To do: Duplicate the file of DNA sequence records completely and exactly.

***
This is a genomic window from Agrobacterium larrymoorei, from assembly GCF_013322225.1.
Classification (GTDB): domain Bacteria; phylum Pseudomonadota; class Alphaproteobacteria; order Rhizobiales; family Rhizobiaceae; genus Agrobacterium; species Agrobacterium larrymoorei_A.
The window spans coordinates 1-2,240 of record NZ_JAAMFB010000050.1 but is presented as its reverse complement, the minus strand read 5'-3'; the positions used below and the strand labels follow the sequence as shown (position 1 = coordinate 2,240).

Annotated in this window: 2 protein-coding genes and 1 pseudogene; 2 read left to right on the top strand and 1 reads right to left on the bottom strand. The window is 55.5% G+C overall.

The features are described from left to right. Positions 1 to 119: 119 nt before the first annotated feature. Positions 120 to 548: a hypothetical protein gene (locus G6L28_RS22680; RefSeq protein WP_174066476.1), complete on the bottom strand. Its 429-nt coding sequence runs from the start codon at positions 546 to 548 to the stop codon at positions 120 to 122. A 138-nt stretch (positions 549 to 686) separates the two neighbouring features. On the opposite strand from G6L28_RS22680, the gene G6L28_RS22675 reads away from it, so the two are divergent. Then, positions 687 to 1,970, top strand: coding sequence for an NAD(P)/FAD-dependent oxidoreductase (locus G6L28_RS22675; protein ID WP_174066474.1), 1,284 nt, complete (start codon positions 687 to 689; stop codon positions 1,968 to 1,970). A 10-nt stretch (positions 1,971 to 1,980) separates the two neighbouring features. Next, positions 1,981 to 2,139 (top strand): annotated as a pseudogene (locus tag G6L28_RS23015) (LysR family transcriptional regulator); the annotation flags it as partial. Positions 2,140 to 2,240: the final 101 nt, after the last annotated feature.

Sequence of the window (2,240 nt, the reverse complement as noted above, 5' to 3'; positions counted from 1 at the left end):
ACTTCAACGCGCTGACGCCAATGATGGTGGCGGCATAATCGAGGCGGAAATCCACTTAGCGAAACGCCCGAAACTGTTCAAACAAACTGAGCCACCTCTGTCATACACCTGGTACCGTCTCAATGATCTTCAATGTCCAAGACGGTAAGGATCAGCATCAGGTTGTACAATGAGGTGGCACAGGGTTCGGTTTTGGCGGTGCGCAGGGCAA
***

This is a genomic window from Agrobacterium larrymoorei, from assembly GCF_013322225.1.
Classification (GTDB): domain Bacteria; phylum Pseudomonadota; class Alphaproteobacteria; order Rhizobiales; family Rhizobiaceae; genus Agrobacterium; species Agrobacterium larrymoorei_A.
The window spans coordinates 1-2,240 of record NZ_JAAMFB010000050.1 but is presented as its reverse complement, the minus strand read 5'-3'; the positions used below and the strand labels follow the sequence as shown (position 1 = coordinate 2,240).

Annotated in this window: 2 protein-coding genes and 1 pseudogene; 2 read left to right on the top strand and 1 reads right to left on the bottom strand. The window is 55.5% G+C overall.

The features are described from left to right. Positions 1 to 119: 119 nt before the first annotated feature. Positions 120 to 548: a hypothetical protein gene (locus G6L28_RS22680; RefSeq protein WP_174066476.1), complete on the bottom strand. Its 429-nt coding sequence runs from the start codon at positions 546 to 548 to the stop codon at positions 120 to 122. A 138-nt stretch (positions 549 to 686) separates the two neighbouring features. On the opposite strand from G6L28_RS22680, the gene G6L28_RS22675 reads away from it, so the two are divergent. Then, positions 687 to 1,970, top strand: coding sequence for an NAD(P)/FAD-dependent oxidoreductase (locus G6L28_RS22675; protein ID WP_174066474.1), 1,284 nt, complete (start codon positions 687 to 689; stop codon positions 1,968 to 1,970). A 10-nt stretch (positions 1,971 to 1,980) separates the two neighbouring features. Next, positions 1,981 to 2,139 (top strand): annotated as a pseudogene (locus tag G6L28_RS23015) (LysR family transcriptional regulator); the annotation flags it as partial. Positions 2,140 to 2,240: the final 101 nt, after the last annotated feature.

Sequence of the window (2,240 nt, the reverse complement as noted above, 5' to 3'; positions counted from 1 at the left end):
ACTTCAACGCGCTGACGCCAATGATGGTGGCGGCATAATCGAGGCGGAAATCCACTTAGCGAAACGCCCGAAACTGTTCAAACAAACTGAGCCACCTCTGTCATACACCTGGTACCGTCTCAATGATCTTCAATGTCCAAGACGGTAAGGATCAGCATCAGGTTGTACAATGAGGTGGCACAGGGTTCGGTTTTGGCGGTGCGCAGGGCAA